Then comes work which started August 14. The kids don’t go back to school until August 28. Last year, this wasn’t as much of a problem because we had Kassandra to watch after the boys. This year, it has been two weeks of juggling our schedules. I am starting to feel like we are running a relay race as we hand off the children to each other between classes. Oh plus my work flash drive was in my suitcase, so that has just taken extra time to get back up and running.

I haven’t had a chance to even purchase new clothes (plus I had been living in denial that the airline would actually find my bags), so I have been trying to make my limited wardrobe of 2 skirts, 2 shirts, and 1 bra work. Thank goodness that it is still hot enough that my clothes dry at a fast pace. My student promise that they can’t remember what I wore the day before, so it is okay.

Then I had to deal with HR issues at work. I assumed that since they had given us “married” housing over a year ago that meant we were all square with giving them proof of marriage. Well, I thought wrong. They don’t like the marriage license we gave them. They insist it was only a marriage application with an expiration date. Unfortunately,  my authenticated version of the marriage license is in the US (which looks exactly the same as the notarized marriage license I gave them, except the authenticated version has gone through the Secretary of State and has John Kerry’s signature on a front page authenticating that it is a legal document). Again, I thought this was all taken care of. So, now the authenticated version is being mailed (thank you Kate). In the meantime, HR is suspending certain benefits until we can provide them with it. And yet, after 14 months, they still haven’t been able to get around to changing the utilities into my name which means every month I have to go pay in person and have the utility representative lecture me about it not being in my name and threaten to turn off the power. Good to know that HR has their priorities.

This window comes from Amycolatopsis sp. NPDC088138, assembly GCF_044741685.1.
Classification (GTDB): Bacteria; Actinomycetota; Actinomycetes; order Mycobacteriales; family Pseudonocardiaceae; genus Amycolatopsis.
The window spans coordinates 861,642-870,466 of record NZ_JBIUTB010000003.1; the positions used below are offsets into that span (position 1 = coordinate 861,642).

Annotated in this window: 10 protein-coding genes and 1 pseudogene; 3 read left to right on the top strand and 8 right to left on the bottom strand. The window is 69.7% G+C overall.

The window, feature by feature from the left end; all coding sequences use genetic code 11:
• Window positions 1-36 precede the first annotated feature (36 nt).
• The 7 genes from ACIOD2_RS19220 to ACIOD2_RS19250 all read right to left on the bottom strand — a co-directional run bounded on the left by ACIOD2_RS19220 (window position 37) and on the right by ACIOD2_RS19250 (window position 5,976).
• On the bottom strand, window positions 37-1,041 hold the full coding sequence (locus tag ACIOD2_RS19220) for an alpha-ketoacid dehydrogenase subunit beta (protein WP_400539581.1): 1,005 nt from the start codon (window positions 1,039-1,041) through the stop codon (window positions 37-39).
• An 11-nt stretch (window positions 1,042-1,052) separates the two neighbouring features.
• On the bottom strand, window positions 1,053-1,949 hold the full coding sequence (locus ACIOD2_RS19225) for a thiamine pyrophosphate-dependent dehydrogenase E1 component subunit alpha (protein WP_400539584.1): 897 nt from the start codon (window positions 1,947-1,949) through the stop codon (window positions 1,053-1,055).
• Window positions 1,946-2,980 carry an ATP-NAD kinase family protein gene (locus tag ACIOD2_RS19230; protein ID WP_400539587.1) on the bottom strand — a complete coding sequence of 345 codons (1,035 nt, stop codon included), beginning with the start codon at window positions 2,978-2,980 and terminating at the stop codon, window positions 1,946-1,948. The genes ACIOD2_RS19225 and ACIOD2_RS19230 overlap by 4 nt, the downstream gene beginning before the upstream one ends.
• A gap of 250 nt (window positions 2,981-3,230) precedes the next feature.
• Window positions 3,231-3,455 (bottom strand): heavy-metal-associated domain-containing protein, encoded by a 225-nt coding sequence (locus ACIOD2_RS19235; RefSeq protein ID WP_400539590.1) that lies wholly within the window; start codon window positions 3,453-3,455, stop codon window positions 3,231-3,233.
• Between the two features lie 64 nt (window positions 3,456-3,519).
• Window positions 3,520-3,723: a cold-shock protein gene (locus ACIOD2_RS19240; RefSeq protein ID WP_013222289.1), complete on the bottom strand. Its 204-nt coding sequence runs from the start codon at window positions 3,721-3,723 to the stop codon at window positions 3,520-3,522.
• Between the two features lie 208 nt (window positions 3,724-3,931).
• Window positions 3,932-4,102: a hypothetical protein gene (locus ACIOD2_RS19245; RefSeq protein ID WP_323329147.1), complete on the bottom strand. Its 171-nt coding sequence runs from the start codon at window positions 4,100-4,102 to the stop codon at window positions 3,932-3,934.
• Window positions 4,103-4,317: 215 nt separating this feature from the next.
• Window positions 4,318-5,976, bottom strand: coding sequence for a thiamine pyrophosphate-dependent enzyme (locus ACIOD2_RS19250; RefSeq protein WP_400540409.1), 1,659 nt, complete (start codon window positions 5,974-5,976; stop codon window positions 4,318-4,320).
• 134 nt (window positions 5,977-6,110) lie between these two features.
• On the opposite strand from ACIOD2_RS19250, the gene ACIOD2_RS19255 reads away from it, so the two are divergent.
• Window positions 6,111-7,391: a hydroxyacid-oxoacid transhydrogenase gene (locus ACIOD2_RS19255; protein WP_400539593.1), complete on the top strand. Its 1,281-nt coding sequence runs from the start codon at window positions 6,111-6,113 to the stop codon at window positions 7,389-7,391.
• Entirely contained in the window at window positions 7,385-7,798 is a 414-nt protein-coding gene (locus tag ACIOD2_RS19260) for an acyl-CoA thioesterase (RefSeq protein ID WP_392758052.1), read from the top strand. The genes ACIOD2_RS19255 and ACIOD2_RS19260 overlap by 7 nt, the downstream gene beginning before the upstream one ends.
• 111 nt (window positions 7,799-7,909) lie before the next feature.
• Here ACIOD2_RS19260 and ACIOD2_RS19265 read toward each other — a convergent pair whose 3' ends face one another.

I am an emotional mess. The stress of everything going on is hard enough to handle, but add in the fact that Kassandra isn’t here, and it makes me want to throw in the towel and just go home. I can’t say it is harder than I expected without her here because I knew it would be hard. Pure and simple, it hurts and I miss her. I know parents go through this when their kids go away to university. And I know in time, it will get easier. I get it. I just wish we were at least in the same time zone. All I can do to make it more bearable is count down the days until she visits for the winter holiday…. and she won’t be flying in on KLM.